Back pain is very common and the causes can be difficult to diagnose. Some of the most important factors in today’s society include a higher level of obesity in the Western world and the impact of the digital age, with people slouching over their desks at work or at home on their computer or a telephone intelligent.
The good news is that there are ways to decrease and get rid of chronic or temporary back pain, by improving your posture and strengthening your back. And yoga is one of the best tools around tackling the problem …
The causes of back pain
There are a number of possible causes of back pain, and it is, unfortunately, a common problem. The back is a complex structure, made of bones, muscles, nerves and joints, which can make it difficult to determine the specific causes. Back pain can be a symptom of a muscle or ligament strain, which can be caused by repeated heavy lifting or a sudden movement that shakes a muscle or ligament in a way that it should not. It could be caused by stooping for a long time, lifting, carrying, pushing or pulling heavy objects, overuse muscle sports injuries, or sitting hunched over a desk or computer all day.
There are certain factors that can make some people at higher risk than others for chronic back pain. Excess weight can put pressure on the spine, which can cause back pain, especially if you do not have a strong core or strong back muscles to support the weight. Smoking can also cause problems if it leads to tissue damage, linked to a lifestyle less healthy than the average non-smoker. The extra weight of carrying a baby in your arms, while pregnant places additional strain on the back, which can also cause back pain. This often goes away after childbirth, but it can sometimes persist as a chronic problem in the long term. Even if stressed or depressed It can cause back pain, although it is not fully understood scientifically how the two are related. The theory is that psychological and emotional factors cause some kind of physical change in the body that results in back pain.
The causes of lower back pain
There are a number of potential causes of lower back pain, including tearing discs, vertebral fractures caused by osteoporosis ; spinal stenosis , which is usually caused by bone spurs as a result of osteoporosis; and scoliosis , which is an abnormal curvature of the spine. In some cases, lower back pain can be caused by diabetes or a pinched nerve. The cause of low back pain can be difficult to diagnose to doctors, and it can be of genetic origin.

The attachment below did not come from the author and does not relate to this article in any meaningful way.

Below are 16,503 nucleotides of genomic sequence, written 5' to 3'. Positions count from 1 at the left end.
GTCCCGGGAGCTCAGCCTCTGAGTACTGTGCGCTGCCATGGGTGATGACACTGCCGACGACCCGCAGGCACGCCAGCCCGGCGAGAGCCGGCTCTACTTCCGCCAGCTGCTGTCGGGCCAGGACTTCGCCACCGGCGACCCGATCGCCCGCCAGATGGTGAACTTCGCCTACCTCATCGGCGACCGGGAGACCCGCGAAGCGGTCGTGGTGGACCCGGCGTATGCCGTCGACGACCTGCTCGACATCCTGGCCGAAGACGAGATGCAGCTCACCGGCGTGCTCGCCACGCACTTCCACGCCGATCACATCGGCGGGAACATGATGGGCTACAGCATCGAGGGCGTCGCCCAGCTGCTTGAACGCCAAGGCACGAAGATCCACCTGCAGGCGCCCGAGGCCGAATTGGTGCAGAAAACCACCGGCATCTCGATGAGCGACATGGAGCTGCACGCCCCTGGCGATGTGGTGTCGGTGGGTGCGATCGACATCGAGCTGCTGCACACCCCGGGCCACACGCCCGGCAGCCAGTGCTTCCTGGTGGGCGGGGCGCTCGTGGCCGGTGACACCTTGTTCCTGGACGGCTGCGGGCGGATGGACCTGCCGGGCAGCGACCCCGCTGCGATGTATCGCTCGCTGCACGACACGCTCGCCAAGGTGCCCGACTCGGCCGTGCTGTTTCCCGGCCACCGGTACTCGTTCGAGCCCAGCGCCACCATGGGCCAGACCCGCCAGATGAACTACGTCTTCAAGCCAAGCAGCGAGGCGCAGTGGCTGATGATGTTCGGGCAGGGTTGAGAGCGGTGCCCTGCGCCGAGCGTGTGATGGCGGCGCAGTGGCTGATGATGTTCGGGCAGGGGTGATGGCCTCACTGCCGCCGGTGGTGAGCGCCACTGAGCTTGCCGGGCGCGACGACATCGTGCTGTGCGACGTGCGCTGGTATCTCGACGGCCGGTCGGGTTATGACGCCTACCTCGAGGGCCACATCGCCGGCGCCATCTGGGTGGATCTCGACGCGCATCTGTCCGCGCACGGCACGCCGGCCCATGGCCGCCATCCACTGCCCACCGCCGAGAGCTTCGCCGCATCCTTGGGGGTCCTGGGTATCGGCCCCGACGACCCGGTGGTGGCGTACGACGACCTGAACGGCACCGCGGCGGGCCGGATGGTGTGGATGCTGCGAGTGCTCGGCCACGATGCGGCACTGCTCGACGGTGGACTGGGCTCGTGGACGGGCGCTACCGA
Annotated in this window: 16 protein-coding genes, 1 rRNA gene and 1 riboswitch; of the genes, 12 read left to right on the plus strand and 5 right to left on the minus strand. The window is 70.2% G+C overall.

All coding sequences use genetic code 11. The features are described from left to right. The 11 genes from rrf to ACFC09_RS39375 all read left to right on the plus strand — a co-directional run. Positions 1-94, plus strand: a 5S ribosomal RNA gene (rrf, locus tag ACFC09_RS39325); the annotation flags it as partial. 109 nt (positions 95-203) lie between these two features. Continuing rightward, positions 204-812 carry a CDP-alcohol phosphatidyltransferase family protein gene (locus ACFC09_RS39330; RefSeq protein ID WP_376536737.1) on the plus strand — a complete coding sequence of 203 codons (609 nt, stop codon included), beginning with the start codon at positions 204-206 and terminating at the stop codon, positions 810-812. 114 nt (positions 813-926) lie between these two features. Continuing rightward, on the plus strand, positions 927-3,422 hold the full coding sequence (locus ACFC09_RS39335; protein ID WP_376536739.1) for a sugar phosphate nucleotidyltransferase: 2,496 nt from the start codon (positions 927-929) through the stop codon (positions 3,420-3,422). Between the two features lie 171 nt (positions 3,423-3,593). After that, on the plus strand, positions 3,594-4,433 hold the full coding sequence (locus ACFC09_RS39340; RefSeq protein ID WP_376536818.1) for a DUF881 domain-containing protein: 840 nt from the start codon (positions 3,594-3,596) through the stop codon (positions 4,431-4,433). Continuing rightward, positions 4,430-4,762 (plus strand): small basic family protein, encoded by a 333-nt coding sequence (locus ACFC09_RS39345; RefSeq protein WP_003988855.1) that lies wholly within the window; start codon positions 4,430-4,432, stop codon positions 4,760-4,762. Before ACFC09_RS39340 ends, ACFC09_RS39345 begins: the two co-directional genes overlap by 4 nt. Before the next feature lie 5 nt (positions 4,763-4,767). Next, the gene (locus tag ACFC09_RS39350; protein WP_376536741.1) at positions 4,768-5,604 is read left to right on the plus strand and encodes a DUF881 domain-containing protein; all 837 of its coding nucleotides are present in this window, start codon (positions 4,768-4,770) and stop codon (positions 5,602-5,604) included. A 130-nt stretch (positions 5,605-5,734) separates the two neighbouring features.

How Posture Effects of Back Pain
Maintaining a correct, healthy posture helps your spine stay strong and stable. When you stay behind or sit hunched over your desk at work, the muscles and ligaments of your back have to strain to maintain balance, which can lead to back pain and chronic back pain sometimes. Your back should have three natural, subtle curves – an inward or forward bend in the neck; a curve outwards or backwards around the upper rear part; and an inward curve around the lower back.
If you experience back pain, it could be the result of poor posture, and could be easily fixed if you spend some time training your body to stand up and sit in a healthier position.
Benefits of yoga for back pain
If you already suffer from back pain or a back injury, be sure to consult your doctor before practicing yoga or any exercise, be it at home or in a studio or gym.
Yoga can be very beneficial for people suffering from back pain or a weak back, as it strengthens the muscles of the back and the core that protect and support the spine. It also improves posture, which decreases the pressure on the spine. If you already suffer from back pain, there are certain postures that are particularly beneficial to help relieve pain, as well as strengthening the muscles of the back and core, and improve posture, to prevent or minimize the risk of pain or injuries in the future …
This is a good one to start with, as it slowly and gently warms up and stretches the back and abs, loosening any tension in the muscles.
Start at the table position on the mat. If your knees are sensitive, you can put an additional blanket or mat underneath them. Make sure that your knees are directly below your hips, and the hip-distant distance, and you have your hands directly under your shoulders, your shoulders, the distance apart.